How often do you say to yourself, “I’m just going to do it, I’m going to take the risk and jump in with both feet” but let your better judgement sway your decision? Well Kieran Nikula, Jarred Martin, Kaleb Weston and Parker Blackstock, along with friends, took the dive and gave up everything to travel around B.C. in a camper van to film the Doorstep Project.
The guys were given a golden opportunity by Joel Currie’s mother, Kathy Currie, who offered them the use of her motorhome for the winter season.
When asked to explain the last four months, Nikula described it as, “just a bunch of dudes living in a motorhome, driving around hitting urban street skiing,” while Weston added, “making use of an urban environment that isn’t normally skied on.”
Having spent a large amount of time in a small, showerless, mirrorless motorhome Nikula, Martin, Weston and Blackstock boast that their winter ambitions have brought them closer as friends and advanced their skills and confidence levels as skiers.
“We’re a team so anything negative that happens, no matter who it’s affecting, it fully effects all of us,” explains Martin. “We’re living in very tight quarters, everybody knows about everything, there’s no privacy — which I’m not saying is a horrible thing, we’re all still best friends, living in a motorhome.”
So what about their equipment?
“Our skis are messed up all the time, they’re so destroyed, but we get them free from our sponsors,” says Nikula.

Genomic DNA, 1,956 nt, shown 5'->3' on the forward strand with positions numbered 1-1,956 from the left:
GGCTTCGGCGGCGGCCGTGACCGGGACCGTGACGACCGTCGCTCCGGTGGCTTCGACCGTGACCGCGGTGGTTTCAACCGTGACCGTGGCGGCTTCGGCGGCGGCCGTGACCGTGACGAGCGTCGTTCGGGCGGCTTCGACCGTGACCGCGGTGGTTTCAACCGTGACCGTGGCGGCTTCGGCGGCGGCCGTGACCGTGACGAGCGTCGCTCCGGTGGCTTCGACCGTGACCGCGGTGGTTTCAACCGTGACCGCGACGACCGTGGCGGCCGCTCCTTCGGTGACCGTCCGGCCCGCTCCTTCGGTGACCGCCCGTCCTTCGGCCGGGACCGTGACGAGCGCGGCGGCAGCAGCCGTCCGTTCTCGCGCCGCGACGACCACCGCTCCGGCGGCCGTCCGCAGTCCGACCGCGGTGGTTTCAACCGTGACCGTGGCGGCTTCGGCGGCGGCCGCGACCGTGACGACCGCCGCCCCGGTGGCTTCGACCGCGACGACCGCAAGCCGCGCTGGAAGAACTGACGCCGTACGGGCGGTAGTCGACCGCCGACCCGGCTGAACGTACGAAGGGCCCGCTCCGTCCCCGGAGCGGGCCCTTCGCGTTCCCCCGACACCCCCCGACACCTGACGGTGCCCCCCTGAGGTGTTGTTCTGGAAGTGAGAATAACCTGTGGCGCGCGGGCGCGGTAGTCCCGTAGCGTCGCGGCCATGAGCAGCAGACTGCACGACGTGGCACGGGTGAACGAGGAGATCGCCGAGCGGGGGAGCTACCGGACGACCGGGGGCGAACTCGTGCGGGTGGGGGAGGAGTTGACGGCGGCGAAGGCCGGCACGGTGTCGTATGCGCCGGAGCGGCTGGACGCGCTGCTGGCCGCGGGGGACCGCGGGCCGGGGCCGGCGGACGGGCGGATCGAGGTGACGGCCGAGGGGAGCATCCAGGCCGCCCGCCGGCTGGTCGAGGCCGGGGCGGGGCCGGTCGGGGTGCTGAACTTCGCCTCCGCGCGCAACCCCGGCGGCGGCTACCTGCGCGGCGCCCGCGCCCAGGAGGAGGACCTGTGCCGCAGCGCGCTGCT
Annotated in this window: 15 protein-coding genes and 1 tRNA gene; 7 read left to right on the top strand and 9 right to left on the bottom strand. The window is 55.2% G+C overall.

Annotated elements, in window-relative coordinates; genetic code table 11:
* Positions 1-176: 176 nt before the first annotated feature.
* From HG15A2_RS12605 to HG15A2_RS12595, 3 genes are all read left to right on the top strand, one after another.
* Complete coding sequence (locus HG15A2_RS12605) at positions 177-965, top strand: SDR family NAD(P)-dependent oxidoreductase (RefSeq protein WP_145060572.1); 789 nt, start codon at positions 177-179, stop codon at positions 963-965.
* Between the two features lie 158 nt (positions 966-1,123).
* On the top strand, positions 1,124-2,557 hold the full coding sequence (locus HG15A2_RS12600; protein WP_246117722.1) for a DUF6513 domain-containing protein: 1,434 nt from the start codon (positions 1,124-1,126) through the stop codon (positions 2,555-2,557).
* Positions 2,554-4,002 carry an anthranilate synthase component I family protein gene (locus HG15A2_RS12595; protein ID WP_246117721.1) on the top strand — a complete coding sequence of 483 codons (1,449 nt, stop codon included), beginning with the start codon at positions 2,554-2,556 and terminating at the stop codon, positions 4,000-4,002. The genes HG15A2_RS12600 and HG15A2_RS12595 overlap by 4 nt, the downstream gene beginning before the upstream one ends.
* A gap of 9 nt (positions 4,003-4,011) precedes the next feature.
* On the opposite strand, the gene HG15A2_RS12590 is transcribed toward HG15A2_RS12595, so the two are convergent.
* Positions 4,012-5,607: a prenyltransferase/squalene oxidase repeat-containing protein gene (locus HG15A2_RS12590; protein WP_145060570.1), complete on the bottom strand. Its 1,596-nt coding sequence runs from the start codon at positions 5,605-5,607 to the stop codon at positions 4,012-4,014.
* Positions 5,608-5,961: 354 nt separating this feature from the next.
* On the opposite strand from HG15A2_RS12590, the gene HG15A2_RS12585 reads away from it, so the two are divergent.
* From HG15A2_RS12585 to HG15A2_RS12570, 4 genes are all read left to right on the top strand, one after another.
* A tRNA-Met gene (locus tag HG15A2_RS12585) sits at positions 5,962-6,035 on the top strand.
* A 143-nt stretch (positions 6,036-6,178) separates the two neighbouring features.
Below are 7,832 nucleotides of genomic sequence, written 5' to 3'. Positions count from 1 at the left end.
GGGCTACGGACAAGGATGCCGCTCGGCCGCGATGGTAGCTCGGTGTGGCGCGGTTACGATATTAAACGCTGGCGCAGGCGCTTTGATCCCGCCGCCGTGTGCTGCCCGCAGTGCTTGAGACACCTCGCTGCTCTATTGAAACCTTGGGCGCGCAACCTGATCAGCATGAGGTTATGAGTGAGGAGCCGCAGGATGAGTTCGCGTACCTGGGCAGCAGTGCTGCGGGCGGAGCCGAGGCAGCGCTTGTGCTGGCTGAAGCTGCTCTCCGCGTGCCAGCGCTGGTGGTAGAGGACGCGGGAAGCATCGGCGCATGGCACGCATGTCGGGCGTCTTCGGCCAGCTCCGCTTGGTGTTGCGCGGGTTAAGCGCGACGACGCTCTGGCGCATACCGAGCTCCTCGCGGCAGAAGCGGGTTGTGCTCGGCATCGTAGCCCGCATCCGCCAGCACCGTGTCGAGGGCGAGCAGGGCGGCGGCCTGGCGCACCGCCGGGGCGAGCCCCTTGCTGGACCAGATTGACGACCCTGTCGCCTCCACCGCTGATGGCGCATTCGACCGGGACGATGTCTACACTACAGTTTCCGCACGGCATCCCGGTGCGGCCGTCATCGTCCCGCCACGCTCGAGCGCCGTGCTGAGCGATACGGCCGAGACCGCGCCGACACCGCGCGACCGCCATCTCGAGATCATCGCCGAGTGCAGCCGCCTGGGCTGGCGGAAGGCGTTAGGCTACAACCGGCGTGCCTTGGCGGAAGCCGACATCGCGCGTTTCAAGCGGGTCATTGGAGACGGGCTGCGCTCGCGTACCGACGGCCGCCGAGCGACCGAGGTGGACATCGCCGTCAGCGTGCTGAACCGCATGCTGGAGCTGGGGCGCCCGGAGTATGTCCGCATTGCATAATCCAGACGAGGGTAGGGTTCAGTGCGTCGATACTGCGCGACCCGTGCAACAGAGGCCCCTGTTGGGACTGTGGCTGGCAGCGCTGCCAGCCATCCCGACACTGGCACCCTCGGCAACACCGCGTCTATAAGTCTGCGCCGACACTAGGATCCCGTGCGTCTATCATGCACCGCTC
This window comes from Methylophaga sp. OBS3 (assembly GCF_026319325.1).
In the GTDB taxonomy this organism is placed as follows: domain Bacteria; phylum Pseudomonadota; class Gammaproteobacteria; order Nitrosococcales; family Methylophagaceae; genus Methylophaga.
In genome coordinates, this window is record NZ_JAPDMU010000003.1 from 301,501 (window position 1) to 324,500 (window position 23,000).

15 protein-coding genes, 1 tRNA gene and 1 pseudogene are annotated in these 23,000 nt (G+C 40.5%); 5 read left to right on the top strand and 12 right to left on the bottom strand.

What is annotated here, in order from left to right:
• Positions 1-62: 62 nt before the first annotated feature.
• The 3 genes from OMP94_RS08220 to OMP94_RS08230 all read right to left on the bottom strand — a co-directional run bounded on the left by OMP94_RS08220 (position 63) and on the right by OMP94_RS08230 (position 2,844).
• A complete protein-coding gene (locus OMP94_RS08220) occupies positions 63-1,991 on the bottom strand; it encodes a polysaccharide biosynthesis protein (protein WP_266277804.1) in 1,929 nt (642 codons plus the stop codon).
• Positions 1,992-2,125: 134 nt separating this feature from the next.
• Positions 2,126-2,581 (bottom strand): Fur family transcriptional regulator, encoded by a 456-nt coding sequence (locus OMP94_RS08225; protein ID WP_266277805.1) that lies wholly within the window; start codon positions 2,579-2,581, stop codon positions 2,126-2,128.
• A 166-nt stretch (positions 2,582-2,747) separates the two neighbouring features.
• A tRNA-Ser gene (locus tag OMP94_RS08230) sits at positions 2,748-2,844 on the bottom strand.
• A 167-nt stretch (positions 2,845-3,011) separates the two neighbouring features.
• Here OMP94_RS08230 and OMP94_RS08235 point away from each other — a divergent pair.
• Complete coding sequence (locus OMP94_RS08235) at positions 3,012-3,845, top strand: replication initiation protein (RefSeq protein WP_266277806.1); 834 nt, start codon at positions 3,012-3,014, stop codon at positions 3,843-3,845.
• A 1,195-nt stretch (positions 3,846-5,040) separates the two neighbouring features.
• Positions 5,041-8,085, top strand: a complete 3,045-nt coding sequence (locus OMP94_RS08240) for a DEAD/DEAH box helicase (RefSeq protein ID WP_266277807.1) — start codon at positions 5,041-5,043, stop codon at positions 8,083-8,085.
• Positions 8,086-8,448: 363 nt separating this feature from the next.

Yet even with the thrashing their equipment takes, and the promise of new gear from sponsors, the guys are solid with what they’ve got.
“We don’t want a new set of skis! The last thing you want is a set of edges to go slide down these rails and land on stairs with. As funny as it sounds, that’s the opposite of what we want,” explains Martin.
“After riding (a pair of skis) for an extended period of time you get comfortable with them, the flex changes and the sharpness of the edge, you get used to that,” continues Blackstock.
When asked how much filming they’ve done so far there was a collective agreement that the hours weren’t measurable, but rather they have to go by the gigabytes of data they have of footage. To date that number is over 700 gigs. The story line hasn’t been nailed down yet, but they’re planning on cutting it chronologically, really trying to capture everything they’ve been through.
“We haven’t had dry boots all season, but at the same time, that’s not what this is about. It’s not about the struggle, being cold, being wet or being broke — which we certainly are,” jokes Nikula. “We’ve done what we set out to do with our best friends!”
Future plans are to continue filming in Whistler until the end of May with rough edits planned for June and the final cut made sometime in the fall. The boys will be heading to the International Freeski Film Festivals in Innsbruck, Montreal and Whistler. They also plan on starting a new project next winter.
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